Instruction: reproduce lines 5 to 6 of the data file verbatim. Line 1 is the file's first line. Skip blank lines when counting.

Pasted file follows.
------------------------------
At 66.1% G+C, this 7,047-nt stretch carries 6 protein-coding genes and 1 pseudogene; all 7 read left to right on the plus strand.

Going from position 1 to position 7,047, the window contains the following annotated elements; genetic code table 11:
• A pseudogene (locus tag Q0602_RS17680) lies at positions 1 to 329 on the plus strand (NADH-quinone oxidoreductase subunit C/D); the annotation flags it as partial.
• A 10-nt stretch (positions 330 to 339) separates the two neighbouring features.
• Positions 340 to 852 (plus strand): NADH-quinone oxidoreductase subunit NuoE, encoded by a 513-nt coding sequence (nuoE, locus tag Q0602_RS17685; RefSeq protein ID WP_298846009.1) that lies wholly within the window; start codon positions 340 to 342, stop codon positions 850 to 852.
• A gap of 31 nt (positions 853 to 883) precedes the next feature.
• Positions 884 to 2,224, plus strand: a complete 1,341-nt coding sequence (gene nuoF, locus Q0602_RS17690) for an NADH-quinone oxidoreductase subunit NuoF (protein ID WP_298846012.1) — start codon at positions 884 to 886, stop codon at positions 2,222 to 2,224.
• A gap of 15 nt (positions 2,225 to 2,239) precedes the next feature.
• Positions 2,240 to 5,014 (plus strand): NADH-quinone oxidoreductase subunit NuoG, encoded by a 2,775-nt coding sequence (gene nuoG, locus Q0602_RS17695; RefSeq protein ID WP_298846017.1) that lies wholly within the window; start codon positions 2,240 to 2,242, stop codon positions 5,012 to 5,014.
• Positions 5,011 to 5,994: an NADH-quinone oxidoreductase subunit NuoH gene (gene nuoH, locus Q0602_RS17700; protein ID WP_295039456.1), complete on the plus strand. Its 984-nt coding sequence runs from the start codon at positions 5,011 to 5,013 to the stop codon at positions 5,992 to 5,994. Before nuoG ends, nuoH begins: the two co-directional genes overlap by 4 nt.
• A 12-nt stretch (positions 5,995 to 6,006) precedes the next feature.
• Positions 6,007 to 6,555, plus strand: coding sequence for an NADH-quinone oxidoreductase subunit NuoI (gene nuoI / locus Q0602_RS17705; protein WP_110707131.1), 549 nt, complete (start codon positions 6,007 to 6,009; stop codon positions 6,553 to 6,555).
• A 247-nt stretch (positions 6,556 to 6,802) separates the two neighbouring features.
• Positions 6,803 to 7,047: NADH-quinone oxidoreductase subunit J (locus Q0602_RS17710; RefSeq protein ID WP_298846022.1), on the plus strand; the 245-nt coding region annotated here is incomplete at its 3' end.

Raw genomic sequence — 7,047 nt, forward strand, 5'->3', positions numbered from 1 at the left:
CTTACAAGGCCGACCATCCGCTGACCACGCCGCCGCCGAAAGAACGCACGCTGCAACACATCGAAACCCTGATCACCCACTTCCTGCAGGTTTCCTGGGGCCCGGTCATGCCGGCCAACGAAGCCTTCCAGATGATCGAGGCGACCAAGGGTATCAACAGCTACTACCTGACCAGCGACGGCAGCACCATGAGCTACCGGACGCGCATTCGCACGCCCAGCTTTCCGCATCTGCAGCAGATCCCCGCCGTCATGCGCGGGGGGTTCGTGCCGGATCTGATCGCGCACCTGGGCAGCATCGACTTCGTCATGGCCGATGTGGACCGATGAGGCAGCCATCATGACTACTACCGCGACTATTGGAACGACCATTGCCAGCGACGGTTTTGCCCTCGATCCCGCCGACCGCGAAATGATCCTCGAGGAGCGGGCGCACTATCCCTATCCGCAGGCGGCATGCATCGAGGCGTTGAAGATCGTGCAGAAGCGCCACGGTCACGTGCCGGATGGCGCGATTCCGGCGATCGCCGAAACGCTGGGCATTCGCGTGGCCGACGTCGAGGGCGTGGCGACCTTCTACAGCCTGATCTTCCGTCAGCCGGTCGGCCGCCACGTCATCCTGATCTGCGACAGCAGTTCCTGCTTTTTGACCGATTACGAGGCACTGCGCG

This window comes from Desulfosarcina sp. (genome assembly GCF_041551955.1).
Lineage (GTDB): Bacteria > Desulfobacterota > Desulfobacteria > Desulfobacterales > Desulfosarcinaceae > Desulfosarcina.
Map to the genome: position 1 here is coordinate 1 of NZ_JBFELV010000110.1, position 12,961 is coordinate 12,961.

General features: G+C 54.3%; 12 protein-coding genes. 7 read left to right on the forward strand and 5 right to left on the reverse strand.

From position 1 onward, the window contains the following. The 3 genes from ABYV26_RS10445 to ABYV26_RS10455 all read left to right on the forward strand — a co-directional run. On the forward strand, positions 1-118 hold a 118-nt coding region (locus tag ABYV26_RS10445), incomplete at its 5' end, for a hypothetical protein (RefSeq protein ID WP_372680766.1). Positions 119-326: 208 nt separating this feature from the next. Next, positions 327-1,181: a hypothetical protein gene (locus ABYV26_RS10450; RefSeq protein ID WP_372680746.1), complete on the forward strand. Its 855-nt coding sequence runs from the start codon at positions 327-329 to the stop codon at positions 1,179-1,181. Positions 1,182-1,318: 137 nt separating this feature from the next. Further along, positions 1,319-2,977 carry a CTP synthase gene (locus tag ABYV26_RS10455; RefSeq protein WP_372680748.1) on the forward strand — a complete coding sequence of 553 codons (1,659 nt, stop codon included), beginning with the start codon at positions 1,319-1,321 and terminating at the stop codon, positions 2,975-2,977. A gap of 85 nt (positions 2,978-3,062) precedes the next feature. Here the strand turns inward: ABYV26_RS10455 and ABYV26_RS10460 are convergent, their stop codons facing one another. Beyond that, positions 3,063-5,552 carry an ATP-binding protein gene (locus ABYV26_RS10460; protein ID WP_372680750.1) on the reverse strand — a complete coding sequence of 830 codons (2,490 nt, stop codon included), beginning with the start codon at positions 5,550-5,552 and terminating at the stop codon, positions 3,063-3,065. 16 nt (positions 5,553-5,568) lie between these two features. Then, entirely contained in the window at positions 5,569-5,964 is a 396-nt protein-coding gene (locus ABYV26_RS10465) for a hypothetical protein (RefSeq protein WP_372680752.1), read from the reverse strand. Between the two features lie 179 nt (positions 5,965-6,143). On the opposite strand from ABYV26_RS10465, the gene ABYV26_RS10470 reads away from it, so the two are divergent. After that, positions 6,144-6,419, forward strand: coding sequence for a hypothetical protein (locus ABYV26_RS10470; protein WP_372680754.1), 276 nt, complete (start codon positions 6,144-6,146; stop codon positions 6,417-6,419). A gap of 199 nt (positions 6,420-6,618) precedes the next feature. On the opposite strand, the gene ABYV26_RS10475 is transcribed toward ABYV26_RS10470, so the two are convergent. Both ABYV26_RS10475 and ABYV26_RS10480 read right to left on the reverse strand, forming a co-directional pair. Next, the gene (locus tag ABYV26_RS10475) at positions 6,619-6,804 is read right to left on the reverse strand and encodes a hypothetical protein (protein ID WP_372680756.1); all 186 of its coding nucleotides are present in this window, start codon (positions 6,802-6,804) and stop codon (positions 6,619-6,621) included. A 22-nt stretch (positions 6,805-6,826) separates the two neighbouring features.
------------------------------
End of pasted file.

• Positions 340 to 852 (plus strand): NADH-quinone oxidoreductase subunit NuoE, encoded by a 513-nt coding sequence (nuoE, locus tag Q0602_RS17685; RefSeq protein ID WP_298846009.1) that lies wholly within the window; start codon positions 340 to 342, stop codon positions 850 to 852.
• A gap of 31 nt (positions 853 to 883) precedes the next feature.